Making Time for Yourself and Accepting Help

Making Time for Yourself and Accepting Help

This article can help you understand how to make time to focus on yourself and ways you can reach out to others for help.

KEY POINTS

  1. The needs of people with MM change over time—and that means your role as caregiver may change too
  2. Being an effective caregiver also means taking care of yourself
  3. Staying healthy and positive will help you carry out your caregiving tasks

Making Time to Focus on Yourself

This article has discussed many ways you can help support a person with MM. And it’s natural for caregivers to be so focused on caring for someone else that they sometimes forget about their own needs.

Being an effective caregiver also means taking care of yourself. And staying healthy and positive will help you carry out your caregiving tasks. 

Here are some ways you can take care of yourself:

  • Allow time for yourself. Take breaks to walk outside, watch TV, read, or take part in a hobby. And make time to relax and clear your mind so you can re-energize yourself to care for the person with MM.
  • Balance your schedule with that of the person with MM. Keep a planner or a calendar to make a list of tasks you need to do each day.
  • Express yourself. Try not to feel guilty if you become overwhelmed, because feeling scared, sad, or lonely is normal. Be open and honest with others about your emotions. Consider joining a caregiver support group or talking with a professional counselor.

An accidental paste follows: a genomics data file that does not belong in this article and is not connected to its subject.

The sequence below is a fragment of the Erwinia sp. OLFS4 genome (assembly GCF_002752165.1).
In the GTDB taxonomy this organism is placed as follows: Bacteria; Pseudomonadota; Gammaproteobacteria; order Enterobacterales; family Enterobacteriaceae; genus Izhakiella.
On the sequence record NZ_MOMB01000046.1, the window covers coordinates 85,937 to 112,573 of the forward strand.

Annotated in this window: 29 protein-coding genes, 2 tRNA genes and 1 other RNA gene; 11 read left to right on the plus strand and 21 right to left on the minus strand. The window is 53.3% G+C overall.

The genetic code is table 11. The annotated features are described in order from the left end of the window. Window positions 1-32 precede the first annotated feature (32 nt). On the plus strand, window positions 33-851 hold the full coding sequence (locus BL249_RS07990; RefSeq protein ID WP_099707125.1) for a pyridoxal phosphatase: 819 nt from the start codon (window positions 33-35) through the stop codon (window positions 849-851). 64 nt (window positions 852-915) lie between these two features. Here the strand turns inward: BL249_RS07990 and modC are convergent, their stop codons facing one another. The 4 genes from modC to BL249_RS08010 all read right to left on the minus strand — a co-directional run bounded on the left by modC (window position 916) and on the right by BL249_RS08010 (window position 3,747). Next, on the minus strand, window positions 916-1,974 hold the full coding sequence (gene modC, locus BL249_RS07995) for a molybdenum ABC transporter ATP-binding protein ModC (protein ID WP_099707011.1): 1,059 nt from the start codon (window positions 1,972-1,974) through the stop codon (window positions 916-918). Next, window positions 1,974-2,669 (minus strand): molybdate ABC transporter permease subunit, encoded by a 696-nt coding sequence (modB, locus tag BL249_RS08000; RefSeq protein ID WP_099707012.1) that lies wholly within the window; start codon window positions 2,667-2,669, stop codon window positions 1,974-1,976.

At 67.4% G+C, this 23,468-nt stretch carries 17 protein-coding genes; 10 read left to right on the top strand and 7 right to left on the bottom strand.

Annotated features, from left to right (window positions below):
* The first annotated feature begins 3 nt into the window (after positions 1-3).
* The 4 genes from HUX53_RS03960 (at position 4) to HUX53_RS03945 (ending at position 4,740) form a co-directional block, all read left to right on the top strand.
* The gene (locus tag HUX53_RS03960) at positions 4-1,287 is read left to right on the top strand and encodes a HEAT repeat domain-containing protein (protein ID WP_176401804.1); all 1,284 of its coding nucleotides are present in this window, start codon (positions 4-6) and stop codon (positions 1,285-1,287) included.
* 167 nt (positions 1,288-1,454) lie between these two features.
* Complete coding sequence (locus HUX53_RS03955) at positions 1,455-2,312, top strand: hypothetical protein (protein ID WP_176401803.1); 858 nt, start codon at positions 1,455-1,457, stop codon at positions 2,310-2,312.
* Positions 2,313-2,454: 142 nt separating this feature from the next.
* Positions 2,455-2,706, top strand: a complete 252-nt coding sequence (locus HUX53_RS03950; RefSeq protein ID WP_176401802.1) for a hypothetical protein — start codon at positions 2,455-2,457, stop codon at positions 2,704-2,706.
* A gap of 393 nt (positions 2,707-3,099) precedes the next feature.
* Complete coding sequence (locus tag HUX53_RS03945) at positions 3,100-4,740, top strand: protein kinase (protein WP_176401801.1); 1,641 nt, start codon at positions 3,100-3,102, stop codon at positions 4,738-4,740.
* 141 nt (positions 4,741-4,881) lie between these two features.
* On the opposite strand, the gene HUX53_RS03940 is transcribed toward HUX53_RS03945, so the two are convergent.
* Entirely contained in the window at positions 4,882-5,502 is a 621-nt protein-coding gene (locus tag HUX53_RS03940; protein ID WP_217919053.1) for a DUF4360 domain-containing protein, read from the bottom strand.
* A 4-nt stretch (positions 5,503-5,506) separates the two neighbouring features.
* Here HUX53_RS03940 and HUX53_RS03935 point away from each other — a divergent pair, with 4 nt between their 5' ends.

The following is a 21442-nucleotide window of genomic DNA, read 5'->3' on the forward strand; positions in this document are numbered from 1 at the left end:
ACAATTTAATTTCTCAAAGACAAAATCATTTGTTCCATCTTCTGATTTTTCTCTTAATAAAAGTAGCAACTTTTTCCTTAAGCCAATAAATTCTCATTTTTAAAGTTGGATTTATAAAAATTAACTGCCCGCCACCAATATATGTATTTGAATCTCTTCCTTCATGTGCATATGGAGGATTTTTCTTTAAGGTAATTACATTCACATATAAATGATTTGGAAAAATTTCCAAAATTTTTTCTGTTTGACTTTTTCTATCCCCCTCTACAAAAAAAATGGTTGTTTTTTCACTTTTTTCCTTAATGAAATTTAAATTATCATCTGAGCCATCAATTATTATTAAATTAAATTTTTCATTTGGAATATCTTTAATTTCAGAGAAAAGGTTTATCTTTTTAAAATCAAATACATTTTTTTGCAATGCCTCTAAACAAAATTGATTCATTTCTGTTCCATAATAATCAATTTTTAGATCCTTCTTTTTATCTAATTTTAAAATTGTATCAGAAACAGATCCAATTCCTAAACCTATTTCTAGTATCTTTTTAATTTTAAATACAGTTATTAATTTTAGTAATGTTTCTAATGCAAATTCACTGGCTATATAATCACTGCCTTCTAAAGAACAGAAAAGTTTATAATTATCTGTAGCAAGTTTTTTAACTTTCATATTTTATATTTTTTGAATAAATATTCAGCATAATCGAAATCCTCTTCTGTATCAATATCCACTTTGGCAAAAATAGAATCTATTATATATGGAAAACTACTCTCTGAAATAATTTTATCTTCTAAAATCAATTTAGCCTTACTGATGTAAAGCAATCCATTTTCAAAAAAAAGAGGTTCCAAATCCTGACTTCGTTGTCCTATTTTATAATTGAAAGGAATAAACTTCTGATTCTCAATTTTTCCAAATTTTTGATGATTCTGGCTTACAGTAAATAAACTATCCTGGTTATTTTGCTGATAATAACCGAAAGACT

• Stay healthy. Monitor your own health, particularly if you have your own medical issues. Be sure to visit your doctor for routine check-ups. Watch for stress-related symptoms, such as depression, headaches, upset stomach, difficulty sleeping, irritability, or lack of focus. And do your best to maintain a balanced diet, exercise regularly, and get enough sleep each night.
  • Reach out to others for help. Remember, you don’t have to do all of these things yourself. A caregiver’s job is to support—but you can ask for support from others as well.

Reaching Out to Others for Help

If you’re the only caregiver—or the primary caregiver—you may feel like you are handling everything yourself. But especially when MM comes back, there may be more to do than you can handle on your own. Asking others to help can benefit you and the person you’re caring for.

So don’t be afraid to reach out—even to people who haven’t asked what they can do. Sometimes others may want to help but may not know how to offer.

Here are some tips to help you share caregiving activities:

  • Be realistic about what you can do and learn how to pass on responsibilities
  • If someone does offer to help, be willing to accept it, no matter how much or how little the offer is
  • Let people know what they can do, as they might not know what is involved in caregiving
  • Make a plan with friends and family of what needs to get done now or later
  • Let go of tasks that aren’t important at the time, because you can always pick them up again
  • Get to know the skills and availability of others before charging them with specific caregiving tasks. Talk about exactly how they can help you—and clearly explain the tasks needed

Here are some specific tasks that others can help you with:

  • Chores like cooking, cleaning, shopping, yard work, and childcare
  • Talking with you and listening to your feelings
  • Driving to doctor visits and running errands
  • Researching information about MM
  • Reaching out to others to give them updates on the well-being of the person with MM

You can also find support from patient advocacy groups, as well as websites and groups that offer support and guidance for caregivers. Visit the other tiles found in the Patient–Caregiver Support section for more on these groups.

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